Variations on a Gene

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Researchers identify gene variants that are associated with psoriatic disease.
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Psoriasis is a disease in which the body’s immune system attacks skin cells, resulting in skin patches that are red, scaly and itchy.

Your genetic makeup is more than 99 percent similar to that of every other person. So, if we share so much similarity in our genes, what makes us different?

Part of the reason for our differences is that we inherit gene variants—called alleles—from our parents. While many alleles can exist for any given gene, each of us only has two per gene: one allele comes from our father and the other allele comes from our mother.

The different allele combinations for each of our tens of thousands of genes result in different observable traits, such as height or eye colour.

A new study by Krembil Senior Scientist Dr. Dafna Gladman shows that allele variation may also explain why some people are more susceptible to psoriasis, a common immune-mediated skin disease, and its related arthritis, psoriatic arthritis.

To demonstrate this, Dr. Gladman and her research team focused on the KIR3DL1 gene, which encodes a protein that is known to play a key role in activating the immune system. The team developed a genetic method to identify different KIR3DL1 alleles and classify them into four categories based on the corresponding state of the protein: high levels of protein, low levels of protein, null (undetectable) protein, and a shortened form of the protein.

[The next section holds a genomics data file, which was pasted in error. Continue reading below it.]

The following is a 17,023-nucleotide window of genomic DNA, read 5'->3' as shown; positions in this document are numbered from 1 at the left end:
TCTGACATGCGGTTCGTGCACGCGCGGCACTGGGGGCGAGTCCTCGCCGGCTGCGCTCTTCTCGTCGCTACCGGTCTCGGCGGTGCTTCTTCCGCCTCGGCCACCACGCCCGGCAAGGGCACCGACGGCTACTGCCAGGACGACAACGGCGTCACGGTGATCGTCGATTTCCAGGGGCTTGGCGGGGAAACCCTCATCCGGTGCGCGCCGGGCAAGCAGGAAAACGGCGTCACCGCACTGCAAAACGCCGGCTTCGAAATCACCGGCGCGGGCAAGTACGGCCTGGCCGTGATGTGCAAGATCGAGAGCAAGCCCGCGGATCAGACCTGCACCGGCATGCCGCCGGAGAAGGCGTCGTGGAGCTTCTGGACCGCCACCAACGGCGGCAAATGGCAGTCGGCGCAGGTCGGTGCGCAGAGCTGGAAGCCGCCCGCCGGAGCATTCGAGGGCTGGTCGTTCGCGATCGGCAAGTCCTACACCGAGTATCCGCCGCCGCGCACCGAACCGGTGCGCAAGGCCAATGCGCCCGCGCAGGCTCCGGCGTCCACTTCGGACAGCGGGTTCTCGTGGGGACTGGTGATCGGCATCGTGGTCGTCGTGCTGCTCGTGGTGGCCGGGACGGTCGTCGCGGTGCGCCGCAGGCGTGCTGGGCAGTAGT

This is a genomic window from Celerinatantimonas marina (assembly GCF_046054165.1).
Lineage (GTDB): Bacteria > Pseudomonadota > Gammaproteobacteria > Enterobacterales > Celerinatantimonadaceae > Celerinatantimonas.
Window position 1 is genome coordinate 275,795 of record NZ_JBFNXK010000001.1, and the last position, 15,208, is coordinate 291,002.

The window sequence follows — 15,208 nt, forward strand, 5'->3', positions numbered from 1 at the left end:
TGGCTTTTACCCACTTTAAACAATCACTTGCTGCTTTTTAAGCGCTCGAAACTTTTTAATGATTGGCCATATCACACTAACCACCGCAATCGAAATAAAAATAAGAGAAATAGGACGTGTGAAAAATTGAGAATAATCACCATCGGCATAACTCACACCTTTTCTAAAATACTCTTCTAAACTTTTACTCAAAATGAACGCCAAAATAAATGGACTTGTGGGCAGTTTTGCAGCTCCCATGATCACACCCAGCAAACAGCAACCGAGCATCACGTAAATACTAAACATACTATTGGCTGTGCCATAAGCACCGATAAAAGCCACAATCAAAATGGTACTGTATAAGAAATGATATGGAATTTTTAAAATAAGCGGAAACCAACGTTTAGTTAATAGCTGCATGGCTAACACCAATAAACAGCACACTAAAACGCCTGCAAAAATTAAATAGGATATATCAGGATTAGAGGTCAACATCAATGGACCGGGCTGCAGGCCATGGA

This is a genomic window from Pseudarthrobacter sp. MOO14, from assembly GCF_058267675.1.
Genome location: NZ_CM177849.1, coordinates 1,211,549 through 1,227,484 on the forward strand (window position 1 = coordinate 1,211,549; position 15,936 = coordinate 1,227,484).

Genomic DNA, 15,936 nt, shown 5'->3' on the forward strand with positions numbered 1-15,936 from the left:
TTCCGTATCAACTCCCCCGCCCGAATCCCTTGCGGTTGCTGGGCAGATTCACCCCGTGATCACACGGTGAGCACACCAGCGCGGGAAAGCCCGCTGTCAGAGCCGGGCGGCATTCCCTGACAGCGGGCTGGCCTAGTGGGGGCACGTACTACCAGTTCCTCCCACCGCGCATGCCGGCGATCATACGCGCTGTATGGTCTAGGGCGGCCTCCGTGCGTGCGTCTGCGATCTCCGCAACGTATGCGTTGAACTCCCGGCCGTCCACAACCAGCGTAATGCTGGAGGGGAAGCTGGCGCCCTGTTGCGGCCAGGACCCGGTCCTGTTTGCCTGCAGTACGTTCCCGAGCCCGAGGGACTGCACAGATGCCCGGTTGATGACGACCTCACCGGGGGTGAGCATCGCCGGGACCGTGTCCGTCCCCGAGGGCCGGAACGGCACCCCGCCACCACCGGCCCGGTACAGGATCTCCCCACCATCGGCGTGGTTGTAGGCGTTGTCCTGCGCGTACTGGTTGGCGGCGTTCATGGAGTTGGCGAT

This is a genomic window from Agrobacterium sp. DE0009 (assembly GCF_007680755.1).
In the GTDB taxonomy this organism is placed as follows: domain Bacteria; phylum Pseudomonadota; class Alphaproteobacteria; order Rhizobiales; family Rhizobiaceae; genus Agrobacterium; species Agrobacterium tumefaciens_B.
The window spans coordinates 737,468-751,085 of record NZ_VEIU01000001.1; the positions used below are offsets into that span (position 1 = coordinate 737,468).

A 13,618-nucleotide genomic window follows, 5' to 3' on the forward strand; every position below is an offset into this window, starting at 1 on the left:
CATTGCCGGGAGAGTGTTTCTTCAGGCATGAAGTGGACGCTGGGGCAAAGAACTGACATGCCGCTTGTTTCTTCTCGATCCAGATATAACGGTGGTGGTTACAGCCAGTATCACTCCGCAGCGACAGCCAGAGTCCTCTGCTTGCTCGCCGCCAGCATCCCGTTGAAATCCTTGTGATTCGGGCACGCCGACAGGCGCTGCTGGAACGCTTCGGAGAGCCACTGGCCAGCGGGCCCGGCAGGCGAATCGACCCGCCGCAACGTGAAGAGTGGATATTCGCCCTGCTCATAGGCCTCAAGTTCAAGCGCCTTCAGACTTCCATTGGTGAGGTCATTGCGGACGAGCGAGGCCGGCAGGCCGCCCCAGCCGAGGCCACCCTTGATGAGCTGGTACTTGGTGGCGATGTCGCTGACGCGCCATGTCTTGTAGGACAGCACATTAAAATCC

Using this novel approach, the team identified and categorized KIR3DL1 alleles from 652 people with psoriatic disease (including 260 patients with psoriasis only and 392 patients with psoriatic arthritis) and 371 people without the disease. They found that the null protein category was more frequent in those without psoriatic disease. There was no difference between those with psoriasis alone and those with psoriatic arthritis.

"Our results suggest that when alleles fall within the ‘null’ category, they may confer some type of protection against psoriasis," explains Dr. Gladman. "Our work lays the foundation for the development of clinical tools that may help clinicians better predict who is at risk for developing the disease, enabling earlier treatments and preventing long-term consequences."

This work was supported by the Krembil Foundation, the Canadian Institutes of Health Research and the Toronto General & Western Hospital Foundation.

Berinstein J, Pollock R, Pellett F, Thavaneswaran A, Chandran V, Gladman DD. Association of variably expressed KIR3dl1 alleles with psoriatic disease. Clin Rheumatol. 2017 Aug 11. doi: 10.1007/s10067-017-3784-5.